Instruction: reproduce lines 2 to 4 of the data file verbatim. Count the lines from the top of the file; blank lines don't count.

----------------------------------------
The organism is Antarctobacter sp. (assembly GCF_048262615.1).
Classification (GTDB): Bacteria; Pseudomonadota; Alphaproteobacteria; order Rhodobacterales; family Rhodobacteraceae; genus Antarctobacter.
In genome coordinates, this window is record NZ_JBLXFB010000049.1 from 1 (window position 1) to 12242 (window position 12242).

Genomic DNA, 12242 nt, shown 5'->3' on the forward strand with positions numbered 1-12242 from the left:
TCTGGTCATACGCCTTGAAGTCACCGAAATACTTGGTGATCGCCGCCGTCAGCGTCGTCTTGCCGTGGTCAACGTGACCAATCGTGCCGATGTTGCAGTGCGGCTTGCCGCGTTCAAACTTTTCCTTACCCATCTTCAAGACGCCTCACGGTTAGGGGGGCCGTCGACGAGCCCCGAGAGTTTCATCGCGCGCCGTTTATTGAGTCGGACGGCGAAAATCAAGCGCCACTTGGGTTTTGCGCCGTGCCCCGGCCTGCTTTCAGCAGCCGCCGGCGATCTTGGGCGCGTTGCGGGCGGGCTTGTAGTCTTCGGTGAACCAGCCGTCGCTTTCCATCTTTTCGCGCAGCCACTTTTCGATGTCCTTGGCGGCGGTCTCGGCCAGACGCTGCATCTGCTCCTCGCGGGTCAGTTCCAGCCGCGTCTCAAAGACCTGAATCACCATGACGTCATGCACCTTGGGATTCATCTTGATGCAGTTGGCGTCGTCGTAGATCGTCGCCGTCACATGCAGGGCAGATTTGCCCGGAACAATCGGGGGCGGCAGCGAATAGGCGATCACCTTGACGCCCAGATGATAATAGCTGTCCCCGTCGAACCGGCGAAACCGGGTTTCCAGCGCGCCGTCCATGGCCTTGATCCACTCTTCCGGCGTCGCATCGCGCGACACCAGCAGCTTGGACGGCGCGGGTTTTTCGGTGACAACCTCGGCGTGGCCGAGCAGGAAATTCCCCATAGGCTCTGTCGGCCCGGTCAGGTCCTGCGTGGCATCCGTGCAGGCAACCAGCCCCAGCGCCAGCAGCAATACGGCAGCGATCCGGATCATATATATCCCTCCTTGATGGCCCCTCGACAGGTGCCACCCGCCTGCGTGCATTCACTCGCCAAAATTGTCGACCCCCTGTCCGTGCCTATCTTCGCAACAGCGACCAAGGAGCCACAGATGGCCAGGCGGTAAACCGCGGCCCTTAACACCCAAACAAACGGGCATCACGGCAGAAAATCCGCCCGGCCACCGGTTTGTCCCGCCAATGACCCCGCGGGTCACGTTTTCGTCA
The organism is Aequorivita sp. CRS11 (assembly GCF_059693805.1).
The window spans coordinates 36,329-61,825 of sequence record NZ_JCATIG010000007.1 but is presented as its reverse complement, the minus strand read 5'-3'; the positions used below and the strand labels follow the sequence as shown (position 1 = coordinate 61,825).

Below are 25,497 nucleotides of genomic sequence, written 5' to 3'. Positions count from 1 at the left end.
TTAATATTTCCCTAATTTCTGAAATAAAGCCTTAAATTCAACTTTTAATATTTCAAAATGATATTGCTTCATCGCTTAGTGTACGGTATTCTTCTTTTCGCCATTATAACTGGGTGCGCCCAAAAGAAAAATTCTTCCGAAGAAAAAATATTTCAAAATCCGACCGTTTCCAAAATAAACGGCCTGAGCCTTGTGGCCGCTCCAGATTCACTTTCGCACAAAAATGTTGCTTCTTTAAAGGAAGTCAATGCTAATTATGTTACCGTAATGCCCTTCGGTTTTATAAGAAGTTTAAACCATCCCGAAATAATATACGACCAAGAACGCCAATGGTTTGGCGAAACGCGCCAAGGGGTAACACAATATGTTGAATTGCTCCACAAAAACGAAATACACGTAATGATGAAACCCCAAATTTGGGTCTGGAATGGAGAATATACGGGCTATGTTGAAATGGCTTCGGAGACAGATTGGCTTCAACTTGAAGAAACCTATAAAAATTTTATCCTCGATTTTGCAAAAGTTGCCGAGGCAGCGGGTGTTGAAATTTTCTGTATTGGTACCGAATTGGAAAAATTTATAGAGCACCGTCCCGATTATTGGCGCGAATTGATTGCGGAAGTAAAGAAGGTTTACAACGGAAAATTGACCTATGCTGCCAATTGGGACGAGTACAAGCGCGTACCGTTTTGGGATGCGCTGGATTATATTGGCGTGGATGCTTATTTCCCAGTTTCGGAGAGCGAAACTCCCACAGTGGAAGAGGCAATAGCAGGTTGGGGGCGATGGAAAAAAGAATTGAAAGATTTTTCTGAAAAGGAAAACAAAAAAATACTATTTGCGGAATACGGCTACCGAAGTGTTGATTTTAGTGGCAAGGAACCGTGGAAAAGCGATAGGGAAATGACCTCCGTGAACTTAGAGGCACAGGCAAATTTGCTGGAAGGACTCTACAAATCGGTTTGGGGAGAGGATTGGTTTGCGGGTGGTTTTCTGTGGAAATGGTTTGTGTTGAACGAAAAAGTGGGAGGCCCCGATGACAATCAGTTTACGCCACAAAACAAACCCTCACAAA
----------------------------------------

Classification (GTDB): Bacteria; Pseudomonadota; Alphaproteobacteria; order Rhodobacterales; family Rhodobacteraceae; genus Antarctobacter.
In genome coordinates, this window is record NZ_JBLXFB010000049.1 from 1 (window position 1) to 12242 (window position 12242).

Genomic DNA, 12242 nt, shown 5'->3' on the forward strand with positions numbered 1-12242 from the left: